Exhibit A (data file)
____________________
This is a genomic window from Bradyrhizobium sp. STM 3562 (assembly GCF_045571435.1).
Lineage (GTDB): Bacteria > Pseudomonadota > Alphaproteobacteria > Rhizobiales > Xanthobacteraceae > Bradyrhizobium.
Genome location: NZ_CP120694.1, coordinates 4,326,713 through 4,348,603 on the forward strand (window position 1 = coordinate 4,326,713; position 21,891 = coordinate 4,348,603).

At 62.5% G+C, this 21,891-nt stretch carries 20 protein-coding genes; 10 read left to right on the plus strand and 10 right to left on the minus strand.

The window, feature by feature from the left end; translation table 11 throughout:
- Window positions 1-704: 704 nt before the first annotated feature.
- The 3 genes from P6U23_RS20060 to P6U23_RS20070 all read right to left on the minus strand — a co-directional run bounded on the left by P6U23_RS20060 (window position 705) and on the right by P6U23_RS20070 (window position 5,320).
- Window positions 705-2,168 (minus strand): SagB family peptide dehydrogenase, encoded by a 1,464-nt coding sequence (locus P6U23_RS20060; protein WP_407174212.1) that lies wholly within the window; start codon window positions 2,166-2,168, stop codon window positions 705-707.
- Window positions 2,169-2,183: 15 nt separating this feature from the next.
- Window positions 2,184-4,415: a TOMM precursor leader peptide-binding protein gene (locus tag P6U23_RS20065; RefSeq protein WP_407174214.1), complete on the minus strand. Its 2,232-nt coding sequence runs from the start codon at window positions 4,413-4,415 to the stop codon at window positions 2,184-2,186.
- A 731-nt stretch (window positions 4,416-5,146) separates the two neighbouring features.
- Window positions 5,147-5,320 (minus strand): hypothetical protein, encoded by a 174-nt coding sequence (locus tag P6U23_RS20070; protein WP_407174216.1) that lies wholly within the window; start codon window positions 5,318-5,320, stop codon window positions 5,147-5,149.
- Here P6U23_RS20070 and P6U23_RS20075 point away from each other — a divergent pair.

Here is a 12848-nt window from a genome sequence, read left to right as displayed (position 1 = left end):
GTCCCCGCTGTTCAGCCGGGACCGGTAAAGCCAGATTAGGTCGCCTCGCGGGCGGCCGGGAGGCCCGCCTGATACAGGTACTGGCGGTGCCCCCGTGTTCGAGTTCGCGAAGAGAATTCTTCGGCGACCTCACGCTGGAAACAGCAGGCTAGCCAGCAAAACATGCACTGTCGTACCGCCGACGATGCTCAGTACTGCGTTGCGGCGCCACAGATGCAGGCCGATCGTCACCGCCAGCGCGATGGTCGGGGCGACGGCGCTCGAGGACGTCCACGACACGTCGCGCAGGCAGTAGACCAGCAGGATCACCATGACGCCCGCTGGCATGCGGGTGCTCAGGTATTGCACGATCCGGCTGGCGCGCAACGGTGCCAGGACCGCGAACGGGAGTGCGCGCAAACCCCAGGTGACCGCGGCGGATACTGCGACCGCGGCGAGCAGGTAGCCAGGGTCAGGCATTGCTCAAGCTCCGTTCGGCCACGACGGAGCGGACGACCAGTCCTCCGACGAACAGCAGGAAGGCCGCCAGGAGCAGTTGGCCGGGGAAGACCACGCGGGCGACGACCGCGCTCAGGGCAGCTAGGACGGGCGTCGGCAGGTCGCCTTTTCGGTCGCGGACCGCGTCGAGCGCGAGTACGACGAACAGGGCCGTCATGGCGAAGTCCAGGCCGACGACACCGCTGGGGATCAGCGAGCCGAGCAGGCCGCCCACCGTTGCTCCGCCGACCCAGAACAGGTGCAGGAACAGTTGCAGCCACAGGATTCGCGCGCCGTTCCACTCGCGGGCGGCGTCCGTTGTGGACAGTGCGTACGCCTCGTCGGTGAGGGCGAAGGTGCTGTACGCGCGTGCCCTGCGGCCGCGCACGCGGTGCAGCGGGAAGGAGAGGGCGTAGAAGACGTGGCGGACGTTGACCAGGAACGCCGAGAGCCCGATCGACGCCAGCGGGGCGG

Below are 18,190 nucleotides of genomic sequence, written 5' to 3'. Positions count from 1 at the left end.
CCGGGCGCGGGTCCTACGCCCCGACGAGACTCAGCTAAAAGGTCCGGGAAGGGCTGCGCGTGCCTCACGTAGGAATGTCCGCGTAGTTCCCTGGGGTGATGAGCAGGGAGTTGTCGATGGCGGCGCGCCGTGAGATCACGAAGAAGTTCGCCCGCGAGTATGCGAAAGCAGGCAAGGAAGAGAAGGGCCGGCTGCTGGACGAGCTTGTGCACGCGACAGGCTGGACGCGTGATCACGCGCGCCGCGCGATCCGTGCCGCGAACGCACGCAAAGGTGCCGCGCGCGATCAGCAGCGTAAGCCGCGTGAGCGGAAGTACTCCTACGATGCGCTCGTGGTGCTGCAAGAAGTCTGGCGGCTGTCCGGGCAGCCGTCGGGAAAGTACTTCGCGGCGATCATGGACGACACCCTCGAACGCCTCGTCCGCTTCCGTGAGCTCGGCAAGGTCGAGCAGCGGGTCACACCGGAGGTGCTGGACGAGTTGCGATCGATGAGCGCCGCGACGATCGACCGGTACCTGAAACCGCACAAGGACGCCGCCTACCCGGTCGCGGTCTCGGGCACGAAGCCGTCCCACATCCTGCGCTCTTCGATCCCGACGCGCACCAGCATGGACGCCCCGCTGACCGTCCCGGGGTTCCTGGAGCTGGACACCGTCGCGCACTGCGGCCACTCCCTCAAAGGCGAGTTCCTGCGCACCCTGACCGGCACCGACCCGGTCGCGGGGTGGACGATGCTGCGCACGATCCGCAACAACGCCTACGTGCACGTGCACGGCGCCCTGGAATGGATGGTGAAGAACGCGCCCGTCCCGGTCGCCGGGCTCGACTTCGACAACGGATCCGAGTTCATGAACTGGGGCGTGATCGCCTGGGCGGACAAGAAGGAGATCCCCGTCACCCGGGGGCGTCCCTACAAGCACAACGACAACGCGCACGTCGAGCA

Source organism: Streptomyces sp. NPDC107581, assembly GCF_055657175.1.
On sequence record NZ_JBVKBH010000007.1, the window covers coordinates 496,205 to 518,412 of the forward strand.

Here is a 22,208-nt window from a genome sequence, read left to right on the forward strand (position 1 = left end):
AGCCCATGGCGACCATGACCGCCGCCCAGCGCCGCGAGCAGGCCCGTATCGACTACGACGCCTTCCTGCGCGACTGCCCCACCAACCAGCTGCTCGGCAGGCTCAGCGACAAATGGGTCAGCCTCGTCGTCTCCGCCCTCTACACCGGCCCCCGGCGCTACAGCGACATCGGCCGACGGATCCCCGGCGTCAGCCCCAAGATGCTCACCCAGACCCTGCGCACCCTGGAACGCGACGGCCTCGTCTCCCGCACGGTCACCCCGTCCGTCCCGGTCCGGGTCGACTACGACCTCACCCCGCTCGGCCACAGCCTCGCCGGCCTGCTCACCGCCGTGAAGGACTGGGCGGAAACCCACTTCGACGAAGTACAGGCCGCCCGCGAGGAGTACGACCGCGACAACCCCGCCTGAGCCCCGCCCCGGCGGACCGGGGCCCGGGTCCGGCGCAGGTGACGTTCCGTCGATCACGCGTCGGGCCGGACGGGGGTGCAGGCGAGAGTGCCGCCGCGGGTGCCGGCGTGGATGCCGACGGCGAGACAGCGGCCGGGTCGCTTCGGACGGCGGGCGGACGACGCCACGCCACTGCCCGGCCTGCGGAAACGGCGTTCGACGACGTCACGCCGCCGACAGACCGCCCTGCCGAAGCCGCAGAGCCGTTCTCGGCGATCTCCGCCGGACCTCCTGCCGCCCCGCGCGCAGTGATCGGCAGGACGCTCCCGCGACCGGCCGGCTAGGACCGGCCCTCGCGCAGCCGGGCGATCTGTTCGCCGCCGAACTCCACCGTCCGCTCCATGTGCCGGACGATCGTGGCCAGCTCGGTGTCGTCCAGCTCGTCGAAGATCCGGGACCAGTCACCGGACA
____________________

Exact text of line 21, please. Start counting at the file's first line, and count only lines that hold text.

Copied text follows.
AGCCCATGGCGACCATGACCGCCGCCCAGCGCCGCGAGCAGGCCCGTATCGACTACGACGCCTTCCTGCGCGACTGCCCCACCAACCAGCTGCTCGGCAGGCTCAGCGACAAATGGGTCAGCCTCGTCGTCTCCGCCCTCTACACCGGCCCCCGGCGCTACAGCGACATCGGCCGACGGATCCCCGGCGTCAGCCCCAAGATGCTCACCCAGACCCTGCGCACCCTGGAACGCGACGGCCTCGTCTCCCGCACGGTCACCCCGTCCGTCCCGGTCCGGGTCGACTACGACCTCACCCCGCTCGGCCACAGCCTCGCCGGCCTGCTCACCGCCGTGAAGGACTGGGCGGAAACCCACTTCGACGAAGTACAGGCCGCCCGCGAGGAGTACGACCGCGACAACCCCGCCTGAGCCCCGCCCCGGCGGACCGGGGCCCGGGTCCGGCGCAGGTGACGTTCCGTCGATCACGCGTCGGGCCGGACGGGGGTGCAGGCGAGAGTGCCGCCGCGGGTGCCGGCGTGGATGCCGACGGCGAGACAGCGGCCGGGTCGCTTCGGACGGCGGGCGGACGACGCCACGCCACTGCCCGGCCTGCGGAAACGGCGTTCGACGACGTCACGCCGCCGACAGACCGCCCTGCCGAAGCCGCAGAGCCGTTCTCGGCGATCTCCGCCGGACCTCCTGCCGCCCCGCGCGCAGTGATCGGCAGGACGCTCCCGCGACCGGCCGGCTAGGACCGGCCCTCGCGCAGCCGGGCGATCTGTTCGCCGCCGAACTCCACCGTCCGCTCCATGTGCCGGACGATCGTGGCCAGCTCGGTGTCGTCCAGCTCGTCGAAGATCCGGGACCAGTCACCGGACA